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The Uchida Connection: Mitsuko Uchida’s Twenty-Five Year History with The Cleveland Orchestra

February 11, 2016

This Thursday, February 11th through Sunday, February 14th, The Cleveland Orchestra will be joined by a long-time friend and musical collaborator: Mitsuko Uchida. Her all-Mozart concert will be the fortieth she’s given with the Orchestra, and the eleventh she has conducted. Her long connection with the orchestra began in September of 1990, when she performed Schoenberg’s Piano Concerto with the Orchestra under Christoph von Dohnányi at the Lucerne Festival in Switzerland. Since then, she has forged stronger and stronger ties with the Orchestra; in the past several years she has released four commercial recordings with the Orchestra of Mozart’s Piano Concertos Nos.  9, 18-21, 23-24, and 27. One of these recordings, a 2009 Decca album of the Concertos Nos. 23 and 24, won a Grammy for best instrumental soloist performance with Orchestra in 2011.

While widely known as a deft performer of much repertoire (especially the music of Schoenberg), Mitsuko Uchida is best known as a “Mozart Specialist.” Her performances of Mozart’s music are critically acclaimed both for her role as a performer and her conducting from the keyboard. As strange as conducting from the keyboard might seem to our modern eyes, having the pianist also be conductor was not unusual in Mozart’s time. In the late eighteenth-century, the concept of a separate and distinct conductor was foreign; a conductor was often whoever was the soloist, the Concertmaster, or the composer themselves (if available). While not practical for most romantic or modern repertoire, this style of conducting is very viable for classical period music such as that of Mozart or Haydn. The experience is different when the pianist conducts – the whole dynamic of the performance changes, as the division is effaced between the “leader” of the orchestra, and one of the participants in the music making.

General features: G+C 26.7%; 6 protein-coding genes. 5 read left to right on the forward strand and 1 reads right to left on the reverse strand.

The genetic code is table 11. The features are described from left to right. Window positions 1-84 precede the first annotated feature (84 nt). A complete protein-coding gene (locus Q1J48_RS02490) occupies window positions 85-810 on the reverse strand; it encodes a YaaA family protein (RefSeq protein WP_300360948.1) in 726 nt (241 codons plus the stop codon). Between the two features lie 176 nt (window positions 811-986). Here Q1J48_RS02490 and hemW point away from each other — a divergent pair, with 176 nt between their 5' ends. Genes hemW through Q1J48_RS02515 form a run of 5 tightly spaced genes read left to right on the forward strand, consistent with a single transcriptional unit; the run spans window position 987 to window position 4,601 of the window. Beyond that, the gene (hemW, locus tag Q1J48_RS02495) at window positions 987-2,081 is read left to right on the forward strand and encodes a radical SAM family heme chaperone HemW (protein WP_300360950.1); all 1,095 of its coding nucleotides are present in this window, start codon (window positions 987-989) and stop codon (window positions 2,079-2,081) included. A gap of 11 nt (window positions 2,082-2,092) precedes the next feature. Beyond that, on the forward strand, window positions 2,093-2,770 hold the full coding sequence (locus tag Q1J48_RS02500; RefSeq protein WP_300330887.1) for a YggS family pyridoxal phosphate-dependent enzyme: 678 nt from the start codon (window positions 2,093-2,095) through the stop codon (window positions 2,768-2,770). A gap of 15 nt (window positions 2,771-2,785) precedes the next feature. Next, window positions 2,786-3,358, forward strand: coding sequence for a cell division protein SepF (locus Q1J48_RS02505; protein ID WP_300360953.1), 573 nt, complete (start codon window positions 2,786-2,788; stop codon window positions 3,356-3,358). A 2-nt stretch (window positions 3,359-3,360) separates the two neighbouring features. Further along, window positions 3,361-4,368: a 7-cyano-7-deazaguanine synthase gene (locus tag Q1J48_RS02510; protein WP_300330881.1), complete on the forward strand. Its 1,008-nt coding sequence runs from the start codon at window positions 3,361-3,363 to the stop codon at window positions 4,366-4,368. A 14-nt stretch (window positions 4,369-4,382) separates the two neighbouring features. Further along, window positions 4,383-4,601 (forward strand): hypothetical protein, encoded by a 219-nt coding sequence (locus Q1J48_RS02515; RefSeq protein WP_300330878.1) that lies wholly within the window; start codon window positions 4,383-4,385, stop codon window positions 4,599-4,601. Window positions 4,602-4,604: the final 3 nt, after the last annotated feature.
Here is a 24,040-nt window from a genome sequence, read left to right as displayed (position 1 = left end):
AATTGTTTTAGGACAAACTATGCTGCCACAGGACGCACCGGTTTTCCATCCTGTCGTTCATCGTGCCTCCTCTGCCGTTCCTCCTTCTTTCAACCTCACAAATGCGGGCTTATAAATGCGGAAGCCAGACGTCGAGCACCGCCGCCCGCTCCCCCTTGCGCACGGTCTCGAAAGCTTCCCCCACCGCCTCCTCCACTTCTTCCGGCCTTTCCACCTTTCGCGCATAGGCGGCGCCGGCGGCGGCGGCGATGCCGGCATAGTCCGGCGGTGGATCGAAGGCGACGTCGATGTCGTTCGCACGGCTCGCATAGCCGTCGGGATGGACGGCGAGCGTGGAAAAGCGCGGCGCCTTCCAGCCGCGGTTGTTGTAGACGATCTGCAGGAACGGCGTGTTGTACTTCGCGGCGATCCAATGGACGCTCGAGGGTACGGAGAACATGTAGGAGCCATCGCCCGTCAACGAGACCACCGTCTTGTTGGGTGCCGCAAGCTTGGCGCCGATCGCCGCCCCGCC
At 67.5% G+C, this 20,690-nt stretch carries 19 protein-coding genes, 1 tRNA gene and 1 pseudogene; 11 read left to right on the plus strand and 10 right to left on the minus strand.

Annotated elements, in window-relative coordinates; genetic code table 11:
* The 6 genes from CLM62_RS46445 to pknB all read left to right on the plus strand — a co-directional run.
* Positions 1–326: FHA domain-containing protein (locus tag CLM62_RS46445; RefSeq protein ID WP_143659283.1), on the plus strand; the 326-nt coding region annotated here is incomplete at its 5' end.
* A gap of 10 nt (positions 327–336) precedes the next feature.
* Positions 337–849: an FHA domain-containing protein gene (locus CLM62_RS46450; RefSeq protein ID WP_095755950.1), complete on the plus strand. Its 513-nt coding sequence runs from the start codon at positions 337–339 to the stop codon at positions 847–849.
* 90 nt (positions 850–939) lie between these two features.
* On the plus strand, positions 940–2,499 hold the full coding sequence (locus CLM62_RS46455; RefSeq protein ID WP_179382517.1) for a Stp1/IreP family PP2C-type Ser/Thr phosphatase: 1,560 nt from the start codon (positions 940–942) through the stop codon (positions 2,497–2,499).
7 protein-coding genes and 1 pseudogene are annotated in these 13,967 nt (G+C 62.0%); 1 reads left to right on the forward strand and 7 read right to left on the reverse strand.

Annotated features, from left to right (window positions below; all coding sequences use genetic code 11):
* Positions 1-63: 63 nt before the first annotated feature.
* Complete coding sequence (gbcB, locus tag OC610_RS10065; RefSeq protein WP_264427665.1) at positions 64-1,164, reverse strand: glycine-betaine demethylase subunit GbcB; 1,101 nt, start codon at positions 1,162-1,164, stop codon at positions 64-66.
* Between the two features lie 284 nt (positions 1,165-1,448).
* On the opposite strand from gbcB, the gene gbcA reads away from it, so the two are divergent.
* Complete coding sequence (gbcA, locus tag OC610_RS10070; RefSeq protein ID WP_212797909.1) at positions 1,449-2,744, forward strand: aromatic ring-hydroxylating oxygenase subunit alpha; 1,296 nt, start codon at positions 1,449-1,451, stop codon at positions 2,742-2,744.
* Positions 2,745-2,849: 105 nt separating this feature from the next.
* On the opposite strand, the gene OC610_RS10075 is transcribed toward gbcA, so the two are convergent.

Mitsuko Uchida conducting The Cleveland Orchestra at Severance Hall, 4/17/2010

Come visit us this Thursday through Sunday and hear Mozart performed by two old friends: Mitsuko Uchida and The Cleveland Orchestra. Thursday, Friday, and Saturday performances will be at Severance Hall, while the Sunday performance will be at Carnegie Hall in New York City. 


—Alex Lawler
Alex Lawler is an intern this season with The Cleveland Orchestra Archives.
He is a PhD student in musicology at Case Western Reserve University.

Want to know more?

Mitsuko Uchida’s website

An interesting article with some insights into her personality

Her Discography (Mitsuko Uchida records exclusively with Decca, so this is comprehensive)


All photographs and audio clips courtesy of The Cleveland Orchestra Archives.